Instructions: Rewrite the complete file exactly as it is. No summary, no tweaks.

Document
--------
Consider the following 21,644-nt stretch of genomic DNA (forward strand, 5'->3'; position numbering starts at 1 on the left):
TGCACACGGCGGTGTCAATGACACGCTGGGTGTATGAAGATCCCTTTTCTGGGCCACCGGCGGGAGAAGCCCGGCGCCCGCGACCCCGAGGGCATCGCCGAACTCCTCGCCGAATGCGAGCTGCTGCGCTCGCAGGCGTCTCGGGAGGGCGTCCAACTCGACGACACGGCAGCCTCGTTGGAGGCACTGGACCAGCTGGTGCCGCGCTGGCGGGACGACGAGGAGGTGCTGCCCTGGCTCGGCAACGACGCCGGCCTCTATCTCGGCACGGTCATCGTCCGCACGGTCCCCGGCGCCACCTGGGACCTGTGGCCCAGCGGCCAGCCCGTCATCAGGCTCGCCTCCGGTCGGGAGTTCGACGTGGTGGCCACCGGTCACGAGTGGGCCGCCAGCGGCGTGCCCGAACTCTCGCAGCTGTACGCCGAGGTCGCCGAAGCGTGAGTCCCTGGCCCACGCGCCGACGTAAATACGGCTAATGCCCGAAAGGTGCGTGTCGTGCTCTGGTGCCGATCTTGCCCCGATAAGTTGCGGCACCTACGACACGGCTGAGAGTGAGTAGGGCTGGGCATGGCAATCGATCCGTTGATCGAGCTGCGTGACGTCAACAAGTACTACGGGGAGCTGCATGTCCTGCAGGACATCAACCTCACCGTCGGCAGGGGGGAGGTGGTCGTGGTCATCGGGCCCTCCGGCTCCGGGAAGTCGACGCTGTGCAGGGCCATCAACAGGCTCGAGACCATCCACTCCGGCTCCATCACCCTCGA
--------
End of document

Consider the following 21,644-nt stretch of genomic DNA (forward strand, 5'->3'; position numbering starts at 1 on the left):
TGCACACGGCGGTGTCAATGACACGCTGGGTGTATGAAGATCCCTTTTCTGGGCCACCGGCGGGAGAAGCCCGGCGCCCGCGACCCCGAGGGCATCGCCGAACTCCTCGCCGAATGCGAGCTGCTGCGCTCGCAGGCGTCTCGGGAGGGCGTCCAACTCGACGACACGGCAGCCTCGTTGGAGGCACTGGACCAGCTGGTGCCGCGCTGGCGGGACGACGAGGAGGTGCTGCCCTGGCTCGGCAACGACGCCGGCCTCTATCTCGGCACGGTCATCGTCCGCACGGTCCCCGGCGCCACCTGGGACCTGTGGCCCAGCGGCCAGCCCGTCATCAGGCTCGCCTCCGGTCGGGAGTTCGACGTGGTGGCCACCGGTCACGAGTGGGCCGCCAGCGGCGTGCCCGAACTCTCGCAGCTGTACGCCGAGGTCGCCGAAGCGTGAGTCCCTGGCCCACGCGCCGACGTAAATACGGCTAATGCCCGAAAGGTGCGTGTCGTGCTCTGGTGCCGATCTTGCCCCGATAAGTTGCGGCACCTACGACACGGCTGAGAGTGAGTAGGGCTGGGCATGGCAATCGATCCGTTGATCGAGCTGCGTGACGTCAACAAGTACTACGGGGAGCTGCATGTCCTGCAGGACATCAACCTCACCGTCGGCAGGGGGGAGGTGGTCGTGGTCATCGGGCCCTCCGGCTCCGGGAAGTCGACGCTGTGCAGGGCCATCAACAGGCTCGAGACCATCCACTCCGGCTCCATCACCCTCGA